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Rougned Odor must shave glorious beard thanks to Yankees’ dumb-ass facial hair policy

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Fare thee well, glorious beard of Rougned Odor.

Fare thee well, glorious beard of Rougned Odor.
Image: Getty Images

Because he’s been traded to the New York Yankees, Rougned Odor has to adopt the identity of a “clean-cut” American baseball player due to a policy that’s 48 years old.

Since 1973, the Yankees have maintained a ruling that their players must have their hair cut above their jersey collar, and they’re not permitted to wear beards. Yes, even today, in 2021, you can’t wear a beard with your Yankee pinstripes, even though facial hair is as common as mask-wearing at this stage.

The rule was implemented after long-time Yankees owner George Steinbrenner spotted what he deemed was the sloppy appearance of Thurman Munson during, of all things, the National Anthem performance before a game. It’s all starting to make sense now, isn’t it? You’re allowed a mustache for religious reasons, but in 2021, people don’t wear only mustaches in the way they did five decades ago. How many movies, documentaries, or shows have you seen since where the resident creep has only a mustache?

I mean, just look at this shit, no offense to Tony Zych. But c’mon. You think this looks better? And more “professional”?

It’s arguably the dumbest policy in all of sports, dripping with the organizational arrogance of the New World Order in the Monday Night Wars. And seeing all of your workers as “the same” is not a good thing. It’s as bad as telling a person of color that you don’t “see color.” You should generally respect people for who they are, not who you want them to be.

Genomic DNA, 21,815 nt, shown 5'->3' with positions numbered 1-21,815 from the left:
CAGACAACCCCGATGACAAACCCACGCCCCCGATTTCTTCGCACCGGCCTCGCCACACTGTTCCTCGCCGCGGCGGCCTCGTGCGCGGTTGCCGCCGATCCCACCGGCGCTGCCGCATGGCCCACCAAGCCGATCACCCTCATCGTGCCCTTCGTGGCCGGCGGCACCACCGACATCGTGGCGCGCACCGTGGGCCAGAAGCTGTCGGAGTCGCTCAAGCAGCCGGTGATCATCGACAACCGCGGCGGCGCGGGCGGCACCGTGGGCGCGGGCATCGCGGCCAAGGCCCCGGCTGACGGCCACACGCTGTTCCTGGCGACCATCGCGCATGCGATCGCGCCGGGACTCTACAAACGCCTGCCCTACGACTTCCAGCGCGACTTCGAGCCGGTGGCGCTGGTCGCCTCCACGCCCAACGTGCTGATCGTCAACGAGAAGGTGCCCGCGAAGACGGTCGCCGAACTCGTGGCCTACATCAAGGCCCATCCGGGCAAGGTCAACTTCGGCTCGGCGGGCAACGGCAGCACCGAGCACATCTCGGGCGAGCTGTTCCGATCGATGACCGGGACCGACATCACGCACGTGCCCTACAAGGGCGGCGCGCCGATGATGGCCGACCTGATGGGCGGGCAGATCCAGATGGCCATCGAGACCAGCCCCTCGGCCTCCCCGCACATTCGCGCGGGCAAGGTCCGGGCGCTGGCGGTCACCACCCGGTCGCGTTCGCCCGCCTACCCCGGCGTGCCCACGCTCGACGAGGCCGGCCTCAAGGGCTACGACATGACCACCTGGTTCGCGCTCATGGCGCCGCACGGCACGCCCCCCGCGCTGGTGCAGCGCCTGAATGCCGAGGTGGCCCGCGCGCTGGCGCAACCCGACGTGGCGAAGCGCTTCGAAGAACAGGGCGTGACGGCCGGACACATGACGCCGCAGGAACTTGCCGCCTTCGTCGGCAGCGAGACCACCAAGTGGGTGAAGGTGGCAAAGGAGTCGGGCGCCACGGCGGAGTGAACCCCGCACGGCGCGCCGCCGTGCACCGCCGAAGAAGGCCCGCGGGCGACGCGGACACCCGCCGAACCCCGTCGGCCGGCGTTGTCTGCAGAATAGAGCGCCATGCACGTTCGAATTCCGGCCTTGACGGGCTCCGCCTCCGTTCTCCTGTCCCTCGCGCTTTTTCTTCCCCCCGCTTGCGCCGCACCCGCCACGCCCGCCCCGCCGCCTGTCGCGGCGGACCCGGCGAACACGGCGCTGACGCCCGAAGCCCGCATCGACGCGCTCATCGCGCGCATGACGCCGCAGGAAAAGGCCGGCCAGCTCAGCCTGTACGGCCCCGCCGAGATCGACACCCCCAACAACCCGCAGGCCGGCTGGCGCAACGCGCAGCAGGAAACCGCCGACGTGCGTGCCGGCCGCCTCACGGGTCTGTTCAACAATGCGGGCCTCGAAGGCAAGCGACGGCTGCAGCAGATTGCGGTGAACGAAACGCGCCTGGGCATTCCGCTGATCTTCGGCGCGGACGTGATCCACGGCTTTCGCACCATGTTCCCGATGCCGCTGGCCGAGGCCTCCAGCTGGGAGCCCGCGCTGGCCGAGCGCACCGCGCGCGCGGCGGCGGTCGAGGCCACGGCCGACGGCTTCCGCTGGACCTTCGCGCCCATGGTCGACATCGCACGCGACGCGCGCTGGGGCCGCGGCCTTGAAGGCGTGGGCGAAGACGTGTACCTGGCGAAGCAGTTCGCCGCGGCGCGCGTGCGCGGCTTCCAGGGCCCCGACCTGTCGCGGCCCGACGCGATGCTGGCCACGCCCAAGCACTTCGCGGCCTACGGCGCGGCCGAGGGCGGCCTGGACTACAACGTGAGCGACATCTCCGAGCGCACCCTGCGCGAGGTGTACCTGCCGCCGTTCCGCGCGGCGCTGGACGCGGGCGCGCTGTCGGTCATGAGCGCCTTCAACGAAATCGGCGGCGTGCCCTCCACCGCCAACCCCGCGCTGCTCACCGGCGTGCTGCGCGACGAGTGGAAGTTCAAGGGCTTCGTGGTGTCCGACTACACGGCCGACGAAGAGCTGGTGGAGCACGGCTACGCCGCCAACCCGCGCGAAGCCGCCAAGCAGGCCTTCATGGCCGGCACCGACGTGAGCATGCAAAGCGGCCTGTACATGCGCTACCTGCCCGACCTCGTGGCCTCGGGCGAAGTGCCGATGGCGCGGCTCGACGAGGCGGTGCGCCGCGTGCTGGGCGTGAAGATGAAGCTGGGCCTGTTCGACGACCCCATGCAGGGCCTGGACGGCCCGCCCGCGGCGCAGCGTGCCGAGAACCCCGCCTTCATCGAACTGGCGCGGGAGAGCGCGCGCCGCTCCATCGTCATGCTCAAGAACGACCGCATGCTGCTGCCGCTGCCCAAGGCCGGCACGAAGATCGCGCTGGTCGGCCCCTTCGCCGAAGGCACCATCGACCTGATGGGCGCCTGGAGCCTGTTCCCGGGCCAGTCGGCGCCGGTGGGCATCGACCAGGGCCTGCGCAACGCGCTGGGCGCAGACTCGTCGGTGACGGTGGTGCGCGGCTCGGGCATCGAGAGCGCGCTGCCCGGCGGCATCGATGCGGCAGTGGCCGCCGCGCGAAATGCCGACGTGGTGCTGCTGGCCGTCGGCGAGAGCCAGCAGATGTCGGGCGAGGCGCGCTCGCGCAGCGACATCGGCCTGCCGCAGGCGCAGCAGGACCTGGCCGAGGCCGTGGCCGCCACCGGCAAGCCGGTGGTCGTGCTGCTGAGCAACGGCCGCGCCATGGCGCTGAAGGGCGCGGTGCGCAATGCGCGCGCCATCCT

Restricting the facial hair one could have in your organization is in the same class of wrong as not allowing Black women to wear twists in your offices. Or like when executives grow uncomfortable when the Latina reporter appears to be “too curvy.” It’s reflective of a forced set of ideals, that your way is the best way, which perfectly encapsulates how we’ve gotten to the current social justice stand-off between arguing sides in this country.

It’s one thing for the Miami Heat to have “Heat Culture,” which is built around hard work, being in ridiculously good shape compared to others in the NBA, and things in that regard. It’s another for the Yankees to restrict the individuality of their players as more people justifyingly seek empowerment and equality during a pivotal time in America. These are people, not property.

Remember what Steinbrenner said about Johnny Damon upon adding him from the Boston Red Sox, where Damon previously had long hair and a beard, delivered in typical villainous billionaire fashion: “He looks like a Yankee, he sounds like a Yankee, and he is a Yankee.”

It’s why Brian Wilson is to be commended for standing up against this rule, rooted in corporate favoritism and ideology that upholds the traditional “American way.” It’s why Andrew McCutchen, who was a Yankee for 30 games in 2018 (playoffs included), bashed the team’s policy previously. And it’s why David Price says he’d never play with them, citing his preferred individuality. Eight years later, he still hasn’t.

“I wouldn’t sign a long-term deal there. Those rules, that’s old-school baseball. I was born in ’85. That’s not for me. That’s not something I want to be a part of,” Price said in 2013.

So, now, the Venezuelan-born Odor now must shave a beard he’s clearly worked hard to grow to join an organization that clearly doesn’t want such expression in its ranks. Odor himself might not become an integral player of the Yankee roster judging by his production in recent seasons, though he is a fan favorite for obvious reasons; even still, the point remains. It’s beyond time for the Yankees’ facial hair policy to go, and if Major League Baseball is interested in doing things correctly, they should get this one right, too.

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